Betting is now a “serious” competitor to the local alcohol business, Kenya Breweries Limited (KBL) Managing Director Jane Karuku has said, citing an increased desire for quick riches among youth.
Ms Karuku said during a media briefing at the company’s headquarters in Ruaraka, Nairobi, that after food and mobile phone airtime, people below 35 years are increasingly splitting their disposable income between buying liquor and betting.
“Betting is a serious competitor. When you walk into any shopping centre, the proportion of betting shops is probably the highest and when youth get in, there will be a betting shop then bar,” said Ms Karuku.
“The frequency of how these people spend time is more on the betting because it has been glorified as a get-rich-quick investment.”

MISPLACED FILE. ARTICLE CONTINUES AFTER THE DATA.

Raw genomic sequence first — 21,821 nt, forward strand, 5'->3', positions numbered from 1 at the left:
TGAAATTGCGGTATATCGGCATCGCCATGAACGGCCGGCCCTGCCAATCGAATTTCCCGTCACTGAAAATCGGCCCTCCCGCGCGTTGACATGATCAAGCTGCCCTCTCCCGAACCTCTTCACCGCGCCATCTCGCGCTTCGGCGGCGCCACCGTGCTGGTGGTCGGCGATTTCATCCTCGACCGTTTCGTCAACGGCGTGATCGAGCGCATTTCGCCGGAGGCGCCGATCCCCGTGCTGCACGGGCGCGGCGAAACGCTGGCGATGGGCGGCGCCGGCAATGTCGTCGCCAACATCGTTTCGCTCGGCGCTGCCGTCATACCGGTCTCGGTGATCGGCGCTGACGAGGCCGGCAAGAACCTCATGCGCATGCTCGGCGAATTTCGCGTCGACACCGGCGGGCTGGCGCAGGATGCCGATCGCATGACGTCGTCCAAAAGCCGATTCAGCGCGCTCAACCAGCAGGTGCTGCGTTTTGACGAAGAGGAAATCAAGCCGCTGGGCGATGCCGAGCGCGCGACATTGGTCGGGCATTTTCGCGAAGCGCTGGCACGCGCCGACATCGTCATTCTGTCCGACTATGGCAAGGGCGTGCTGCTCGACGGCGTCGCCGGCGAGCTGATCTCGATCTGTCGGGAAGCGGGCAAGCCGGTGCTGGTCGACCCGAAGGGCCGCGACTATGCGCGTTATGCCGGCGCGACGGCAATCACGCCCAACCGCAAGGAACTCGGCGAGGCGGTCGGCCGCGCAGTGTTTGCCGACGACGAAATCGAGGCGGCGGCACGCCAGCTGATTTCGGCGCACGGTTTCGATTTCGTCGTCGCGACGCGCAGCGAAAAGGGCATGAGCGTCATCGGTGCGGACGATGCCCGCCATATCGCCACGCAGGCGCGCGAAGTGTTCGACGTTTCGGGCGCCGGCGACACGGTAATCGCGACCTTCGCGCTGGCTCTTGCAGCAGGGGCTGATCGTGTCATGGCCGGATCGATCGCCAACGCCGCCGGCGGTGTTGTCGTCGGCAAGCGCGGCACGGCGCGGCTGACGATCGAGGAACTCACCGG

Her sentiments amplify the betting craze that has gripped the country’s youth with Interior ministry Cabinet Secretary Fred Matiang’i recently claiming that at least 500,000 youth have been blacklisted by lending firms after they borrowed for gambling and lost. This figure, however, has not been verified.
Mr Matiang’i directed that all betting licences will stand suspended effective July 1, unless the holders show proof of tax payment.
KBL, which is a subsidiary of East African Breweries Limited (EABL), becomes the second firm to identify betting as a key competitor.
In 2017, the Capital Markets Authority said gambling was part of the reason why young people were not investing in shares at the Nairobi Securities Exchange.
KBL is concerned that most of those taking to betting are male youth — the very group that forms the majority of its client base, especially for value brands such as Senator Keg.
“We get more business from men than women. Women’s consumption is very low driven by culture, religion and affordability,” said Ms Karuku.
Kenya’s alcohol consumption per capita is lower than in countries such as Uganda and Tanzania, even though spirits consumption is growing faster.1